After 3 p.m. on a hot Ramazan day, one begins to cherish something as ordinary, common and readily available as water. Likewise, after the experience of Covid-19, there is recognition of the importance of basic human contact. During the pandemic, greetings by handshake, hug, or arm around another person’s shoulder were considered lethal, so strictly avoided. Humanity has missed the kosher contact between two skins – family, loved ones, fast friends or acquaintances, which awakens a feeling of warmth, love, trust and complicity.
There are contacts of other types. Professionals. Doctors treating patients; beauticians who do makeup for brides and other ladies, and do manicures and pedicures; tailors recording customer measurements; barbers cutting the hair, trimming the nails and shaving the beards of their clients. Some of these services were discontinued during the global sickness period, but a few continued.
For instance; people had their hair cut or shaved, especially when this trade took place in the street. We often stare and look away from men getting their armpits treated, waiting for their haircuts, or sitting down to shave—foam on their face while anticipating the razor—by the side of the road. Artists, like Anwar Saeed, have tapped into these points of intimacy – including wrestlers – to mean more than what’s happening on the surface. Sensation, satisfaction, pleasure, excitement. Most of these sentiments are so deeply rooted that those who participated in this public tableau are not even aware of the underlying currents; neither do the spectators. For everyone, participant or spectator, it’s a normal interaction, visible here.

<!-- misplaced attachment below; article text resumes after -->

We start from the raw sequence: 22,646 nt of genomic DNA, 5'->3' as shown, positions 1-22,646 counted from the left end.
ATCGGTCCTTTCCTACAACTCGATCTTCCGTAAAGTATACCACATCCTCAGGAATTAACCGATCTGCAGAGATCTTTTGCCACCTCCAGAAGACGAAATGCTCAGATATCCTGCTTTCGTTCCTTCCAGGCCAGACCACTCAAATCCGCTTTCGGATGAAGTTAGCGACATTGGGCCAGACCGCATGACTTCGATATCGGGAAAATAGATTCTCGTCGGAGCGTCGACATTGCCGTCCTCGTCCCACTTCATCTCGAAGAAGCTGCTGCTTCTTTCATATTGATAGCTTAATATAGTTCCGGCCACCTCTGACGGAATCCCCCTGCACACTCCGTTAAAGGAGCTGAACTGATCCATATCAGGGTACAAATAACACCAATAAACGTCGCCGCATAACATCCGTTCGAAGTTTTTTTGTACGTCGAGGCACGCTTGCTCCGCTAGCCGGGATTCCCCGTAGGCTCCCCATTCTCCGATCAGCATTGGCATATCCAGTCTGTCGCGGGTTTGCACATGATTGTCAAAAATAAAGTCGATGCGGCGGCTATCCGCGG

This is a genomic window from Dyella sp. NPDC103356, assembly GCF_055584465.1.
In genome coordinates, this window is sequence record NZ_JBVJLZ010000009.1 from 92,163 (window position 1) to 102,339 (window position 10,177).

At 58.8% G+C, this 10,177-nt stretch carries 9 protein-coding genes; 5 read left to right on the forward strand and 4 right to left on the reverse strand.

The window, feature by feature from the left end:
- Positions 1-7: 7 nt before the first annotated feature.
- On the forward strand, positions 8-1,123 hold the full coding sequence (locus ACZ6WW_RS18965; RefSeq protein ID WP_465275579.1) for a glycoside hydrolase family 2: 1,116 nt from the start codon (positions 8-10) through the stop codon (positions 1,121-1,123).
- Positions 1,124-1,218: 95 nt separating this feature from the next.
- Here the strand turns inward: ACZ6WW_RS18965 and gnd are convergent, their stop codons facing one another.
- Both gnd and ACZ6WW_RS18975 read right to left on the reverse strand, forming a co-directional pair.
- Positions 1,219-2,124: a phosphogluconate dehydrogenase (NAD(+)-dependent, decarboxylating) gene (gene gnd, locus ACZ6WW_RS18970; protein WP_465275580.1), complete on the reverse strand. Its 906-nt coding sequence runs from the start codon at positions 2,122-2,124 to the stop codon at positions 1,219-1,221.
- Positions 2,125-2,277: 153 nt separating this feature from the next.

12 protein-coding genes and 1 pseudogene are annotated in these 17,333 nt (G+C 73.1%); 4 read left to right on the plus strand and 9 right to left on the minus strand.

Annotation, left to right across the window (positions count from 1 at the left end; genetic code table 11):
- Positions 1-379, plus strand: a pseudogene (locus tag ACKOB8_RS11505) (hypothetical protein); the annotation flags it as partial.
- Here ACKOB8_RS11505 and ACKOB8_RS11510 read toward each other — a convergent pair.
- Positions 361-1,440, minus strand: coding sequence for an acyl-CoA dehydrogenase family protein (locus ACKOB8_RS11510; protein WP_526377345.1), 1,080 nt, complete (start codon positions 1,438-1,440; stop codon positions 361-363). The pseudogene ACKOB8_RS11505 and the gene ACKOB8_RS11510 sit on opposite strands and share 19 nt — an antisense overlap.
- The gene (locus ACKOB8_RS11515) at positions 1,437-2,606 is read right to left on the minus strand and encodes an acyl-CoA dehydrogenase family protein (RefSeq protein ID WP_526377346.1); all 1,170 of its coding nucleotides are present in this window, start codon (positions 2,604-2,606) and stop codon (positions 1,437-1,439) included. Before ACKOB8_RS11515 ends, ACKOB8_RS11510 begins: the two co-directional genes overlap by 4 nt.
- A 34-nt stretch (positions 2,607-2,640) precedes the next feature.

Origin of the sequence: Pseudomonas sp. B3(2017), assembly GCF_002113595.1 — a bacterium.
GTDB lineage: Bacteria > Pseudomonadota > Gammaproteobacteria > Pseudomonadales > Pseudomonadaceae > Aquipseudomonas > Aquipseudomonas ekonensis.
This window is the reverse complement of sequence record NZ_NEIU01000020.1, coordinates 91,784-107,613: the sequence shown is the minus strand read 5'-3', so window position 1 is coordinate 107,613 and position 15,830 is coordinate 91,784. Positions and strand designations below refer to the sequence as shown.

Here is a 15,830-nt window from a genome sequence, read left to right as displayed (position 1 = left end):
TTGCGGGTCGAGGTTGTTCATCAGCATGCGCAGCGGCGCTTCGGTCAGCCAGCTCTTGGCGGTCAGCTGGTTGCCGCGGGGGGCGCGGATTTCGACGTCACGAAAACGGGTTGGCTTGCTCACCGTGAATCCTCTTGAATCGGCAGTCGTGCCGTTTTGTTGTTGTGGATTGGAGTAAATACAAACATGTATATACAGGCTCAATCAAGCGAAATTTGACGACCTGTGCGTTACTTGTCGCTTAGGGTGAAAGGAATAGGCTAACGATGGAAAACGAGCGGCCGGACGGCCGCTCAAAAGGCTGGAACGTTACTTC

Artists deal with the visible, but in most cases they also dig deep and unearth what lies deep within. Mariam Arshad, observing routine human interactions, searched for something beyond. She has thus created views that refer to reality but do not replicate it. His paintings (from the solo exhibition, Over & Above, to ‘O’ Art Space, Lahore) either substitute a parallel reality or offer an imaginary situation.
Executed with superb skill, Arshad’s canvases contain many desires. Multiplied, multilayered, these desires belong to different places. On the surface, it’s about physical touch – which, in Mariam Arshad’s words, gives “goosebumps”. For example, a man so close to another man, rubbing the client’s chin/cheeks, washing his face, adjusting his fingers to his head. Or a girl combing another’s mane, or busy removing the client’s unwanted hair. A public barber or an employee of a beauty salon may not have noticed these subtexts. For them, it’s work.